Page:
The fitted stand with rounded corners is similar in shape to that used in the brand’s other larger models. No complaints about stability. The top surface of the stand is made of gray plastic, reminiscent of metal. The rotary element of the central column is shifted back.
The cable management system consists of a relatively small rectangular cutout at the bottom of the B-pillar. The solution is simple and not very efficient. From an additional plastic element that hides the block along with the interface, Dell designers have long given up.
Among the changes in the 2022 model range, it should be noted that the brand name has moved from the black plastic body lining towards the front of the central pillar. Here is the development in design.
The monitor stand has standard ergonomic features for this class of Dell devices. In the case of the Dell P3222QE, you can change the panel’s tilt from -5 to +21 degrees, rotate 30 degrees left and right, change the height to within 150mm. The panel can be lowered almost to the surface of the stand and this is a big plus!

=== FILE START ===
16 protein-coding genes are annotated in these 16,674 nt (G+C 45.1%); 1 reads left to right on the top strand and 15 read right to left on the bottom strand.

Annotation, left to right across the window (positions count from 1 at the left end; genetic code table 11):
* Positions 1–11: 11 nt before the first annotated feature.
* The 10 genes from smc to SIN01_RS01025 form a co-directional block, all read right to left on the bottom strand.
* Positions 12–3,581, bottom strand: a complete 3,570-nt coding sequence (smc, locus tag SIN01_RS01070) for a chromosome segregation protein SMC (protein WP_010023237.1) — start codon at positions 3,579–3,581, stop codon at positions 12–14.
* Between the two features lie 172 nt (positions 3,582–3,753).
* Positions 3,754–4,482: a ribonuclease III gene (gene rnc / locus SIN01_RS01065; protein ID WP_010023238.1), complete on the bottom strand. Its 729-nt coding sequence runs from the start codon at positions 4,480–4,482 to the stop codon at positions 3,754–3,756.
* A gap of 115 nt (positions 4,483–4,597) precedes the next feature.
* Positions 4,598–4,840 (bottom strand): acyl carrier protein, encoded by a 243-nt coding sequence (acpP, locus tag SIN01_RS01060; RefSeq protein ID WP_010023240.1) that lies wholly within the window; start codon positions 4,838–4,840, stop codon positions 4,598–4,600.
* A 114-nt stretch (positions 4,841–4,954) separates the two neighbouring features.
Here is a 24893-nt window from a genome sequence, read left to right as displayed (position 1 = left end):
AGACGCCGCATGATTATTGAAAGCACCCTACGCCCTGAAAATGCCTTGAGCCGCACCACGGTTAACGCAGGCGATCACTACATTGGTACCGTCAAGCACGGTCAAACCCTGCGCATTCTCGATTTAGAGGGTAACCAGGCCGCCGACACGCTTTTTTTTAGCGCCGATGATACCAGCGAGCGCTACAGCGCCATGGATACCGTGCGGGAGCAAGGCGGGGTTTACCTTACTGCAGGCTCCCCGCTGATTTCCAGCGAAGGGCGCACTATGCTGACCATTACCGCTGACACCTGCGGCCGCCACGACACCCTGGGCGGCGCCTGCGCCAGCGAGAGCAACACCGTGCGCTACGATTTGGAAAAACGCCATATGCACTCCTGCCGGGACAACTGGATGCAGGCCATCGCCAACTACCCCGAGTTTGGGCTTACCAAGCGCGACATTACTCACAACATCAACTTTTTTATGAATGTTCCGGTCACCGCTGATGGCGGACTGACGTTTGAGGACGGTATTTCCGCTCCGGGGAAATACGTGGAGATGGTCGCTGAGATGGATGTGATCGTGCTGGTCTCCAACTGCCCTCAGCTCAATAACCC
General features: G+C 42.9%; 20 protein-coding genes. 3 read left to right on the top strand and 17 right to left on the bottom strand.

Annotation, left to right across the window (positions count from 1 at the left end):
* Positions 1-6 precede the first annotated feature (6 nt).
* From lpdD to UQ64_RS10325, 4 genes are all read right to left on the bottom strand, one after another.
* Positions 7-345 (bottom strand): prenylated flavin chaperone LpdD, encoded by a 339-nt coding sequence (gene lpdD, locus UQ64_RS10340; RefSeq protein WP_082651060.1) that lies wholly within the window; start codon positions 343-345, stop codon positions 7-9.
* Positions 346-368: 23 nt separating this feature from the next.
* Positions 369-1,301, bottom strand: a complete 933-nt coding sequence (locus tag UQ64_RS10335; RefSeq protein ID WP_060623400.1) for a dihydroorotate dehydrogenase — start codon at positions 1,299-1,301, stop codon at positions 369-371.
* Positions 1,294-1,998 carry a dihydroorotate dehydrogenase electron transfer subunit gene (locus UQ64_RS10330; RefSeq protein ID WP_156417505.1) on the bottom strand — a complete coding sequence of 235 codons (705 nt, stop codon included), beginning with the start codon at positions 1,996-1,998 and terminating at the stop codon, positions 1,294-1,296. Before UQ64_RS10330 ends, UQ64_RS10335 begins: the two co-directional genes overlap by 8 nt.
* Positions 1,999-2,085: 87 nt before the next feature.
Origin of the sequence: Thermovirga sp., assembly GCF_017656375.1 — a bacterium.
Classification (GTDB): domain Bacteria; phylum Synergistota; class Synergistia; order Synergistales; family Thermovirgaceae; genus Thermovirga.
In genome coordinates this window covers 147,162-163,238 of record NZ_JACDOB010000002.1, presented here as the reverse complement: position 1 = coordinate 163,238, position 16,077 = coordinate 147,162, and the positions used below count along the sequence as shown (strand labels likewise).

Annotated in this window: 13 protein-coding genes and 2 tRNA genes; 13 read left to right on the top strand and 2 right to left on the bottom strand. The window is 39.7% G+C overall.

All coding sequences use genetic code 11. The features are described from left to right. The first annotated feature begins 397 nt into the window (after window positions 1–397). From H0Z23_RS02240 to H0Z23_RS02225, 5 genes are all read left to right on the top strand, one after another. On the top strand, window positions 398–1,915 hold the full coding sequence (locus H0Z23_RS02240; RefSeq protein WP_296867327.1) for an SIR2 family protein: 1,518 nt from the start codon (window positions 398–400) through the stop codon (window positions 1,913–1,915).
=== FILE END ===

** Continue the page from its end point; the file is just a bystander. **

There’s also the possibility of flipping to portrait mode (pivot), the body has to be flattened after each change in position. Nevertheless, body movement on the stand is kept to a minimum, and all fasteners, inside the stand and the central pillar are made of metal.
The stand uses six rubber feet of various shapes, which do a pretty good job of holding the monitor in one position, mainly due to the heavyweight of the device.
All parts of the Dell P3222QE monitor are connected to each other with minimal gaps. The case does not lend itself to twisting, but it crunches and creaks a little when compressed and when simply moving the model from place to place. The painting of the elements is uniform, the processing of the edges of the parts is not satisfactory. The gaps between them are minimal and uniform along the entire length of the joints.